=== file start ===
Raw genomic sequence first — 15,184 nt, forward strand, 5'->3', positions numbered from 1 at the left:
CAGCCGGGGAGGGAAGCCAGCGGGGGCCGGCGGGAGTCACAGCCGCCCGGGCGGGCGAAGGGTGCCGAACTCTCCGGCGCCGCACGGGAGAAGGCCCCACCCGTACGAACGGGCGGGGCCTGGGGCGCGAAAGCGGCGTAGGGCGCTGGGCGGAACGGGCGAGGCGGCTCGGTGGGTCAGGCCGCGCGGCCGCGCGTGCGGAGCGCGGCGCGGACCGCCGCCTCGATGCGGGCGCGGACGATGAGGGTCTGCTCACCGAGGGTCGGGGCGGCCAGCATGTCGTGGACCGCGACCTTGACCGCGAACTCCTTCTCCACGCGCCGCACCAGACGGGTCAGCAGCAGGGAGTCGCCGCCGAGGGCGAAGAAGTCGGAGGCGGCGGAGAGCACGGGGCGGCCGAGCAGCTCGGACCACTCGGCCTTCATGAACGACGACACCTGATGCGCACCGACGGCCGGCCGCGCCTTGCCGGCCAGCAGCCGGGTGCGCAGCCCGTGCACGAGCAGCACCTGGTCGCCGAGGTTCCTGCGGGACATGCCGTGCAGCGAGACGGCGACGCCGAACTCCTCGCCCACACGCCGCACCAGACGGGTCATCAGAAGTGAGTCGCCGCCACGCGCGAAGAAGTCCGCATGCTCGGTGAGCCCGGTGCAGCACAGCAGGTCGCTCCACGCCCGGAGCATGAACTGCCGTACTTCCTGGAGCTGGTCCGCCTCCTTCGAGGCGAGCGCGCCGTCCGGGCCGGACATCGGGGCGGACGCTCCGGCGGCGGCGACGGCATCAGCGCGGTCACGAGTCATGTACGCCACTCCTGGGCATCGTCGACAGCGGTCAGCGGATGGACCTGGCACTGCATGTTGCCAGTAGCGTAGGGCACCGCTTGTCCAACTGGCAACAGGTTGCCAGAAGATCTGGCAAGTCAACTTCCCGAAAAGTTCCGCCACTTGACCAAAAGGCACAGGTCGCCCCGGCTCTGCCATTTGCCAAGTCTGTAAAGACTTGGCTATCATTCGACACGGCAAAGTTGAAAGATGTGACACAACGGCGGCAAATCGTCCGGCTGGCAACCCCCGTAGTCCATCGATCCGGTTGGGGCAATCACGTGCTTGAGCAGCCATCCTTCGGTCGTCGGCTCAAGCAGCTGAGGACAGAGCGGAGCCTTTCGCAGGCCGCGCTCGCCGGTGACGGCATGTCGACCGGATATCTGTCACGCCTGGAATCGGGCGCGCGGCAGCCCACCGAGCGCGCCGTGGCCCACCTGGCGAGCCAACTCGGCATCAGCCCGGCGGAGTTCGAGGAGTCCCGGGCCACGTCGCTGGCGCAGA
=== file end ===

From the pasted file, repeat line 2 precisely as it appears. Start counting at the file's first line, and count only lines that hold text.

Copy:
CAGCCGGGGAGGGAAGCCAGCGGGGGCCGGCGGGAGTCACAGCCGCCCGGGCGGGCGAAGGGTGCCGAACTCTCCGGCGCCGCACGGGAGAAGGCCCCACCCGTACGAACGGGCGGGGCCTGGGGCGCGAAAGCGGCGTAGGGCGCTGGGCGGAACGGGCGAGGCGGCTCGGTGGGTCAGGCCGCGCGGCCGCGCGTGCGGAGCGCGGCGCGGACCGCCGCCTCGATGCGGGCGCGGACGATGAGGGTCTGCTCACCGAGGGTCGGGGCGGCCAGCATGTCGTGGACCGCGACCTTGACCGCGAACTCCTTCTCCACGCGCCGCACCAGACGGGTCAGCAGCAGGGAGTCGCCGCCGAGGGCGAAGAAGTCGGAGGCGGCGGAGAGCACGGGGCGGCCGAGCAGCTCGGACCACTCGGCCTTCATGAACGACGACACCTGATGCGCACCGACGGCCGGCCGCGCCTTGCCGGCCAGCAGCCGGGTGCGCAGCCCGTGCACGAGCAGCACCTGGTCGCCGAGGTTCCTGCGGGACATGCCGTGCAGCGAGACGGCGACGCCGAACTCCTCGCCCACACGCCGCACCAGACGGGTCATCAGAAGTGAGTCGCCGCCACGCGCGAAGAAGTCCGCATGCTCGGTGAGCCCGGTGCAGCACAGCAGGTCGCTCCACGCCCGGAGCATGAACTGCCGTACTTCCTGGAGCTGGTCCGCCTCCTTCGAGGCGAGCGCGCCGTCCGGGCCGGACATCGGGGCGGACGCTCCGGCGGCGGCGACGGCATCAGCGCGGTCACGAGTCATGTACGCCACTCCTGGGCATCGTCGACAGCGGTCAGCGGATGGACCTGGCACTGCATGTTGCCAGTAGCGTAGGGCACCGCTTGTCCAACTGGCAACAGGTTGCCAGAAGATCTGGCAAGTCAACTTCCCGAAAAGTTCCGCCACTTGACCAAAAGGCACAGGTCGCCCCGGCTCTGCCATTTGCCAAGTCTGTAAAGACTTGGCTATCATTCGACACGGCAAAGTTGAAAGATGTGACACAACGGCGGCAAATCGTCCGGCTGGCAACCCCCGTAGTCCATCGATCCGGTTGGGGCAATCACGTGCTTGAGCAGCCATCCTTCGGTCGTCGGCTCAAGCAGCTGAGGACAGAGCGGAGCCTTTCGCAGGCCGCGCTCGCCGGTGACGGCATGTCGACCGGATATCTGTCACGCCTGGAATCGGGCGCGCGGCAGCCCACCGAGCGCGCCGTGGCCCACCTGGCGAGCCAACTCGGCATCAGCCCGGCGGAGTTCGAGGAGTCCCGGGCCACGTCGCTGGCGCAGA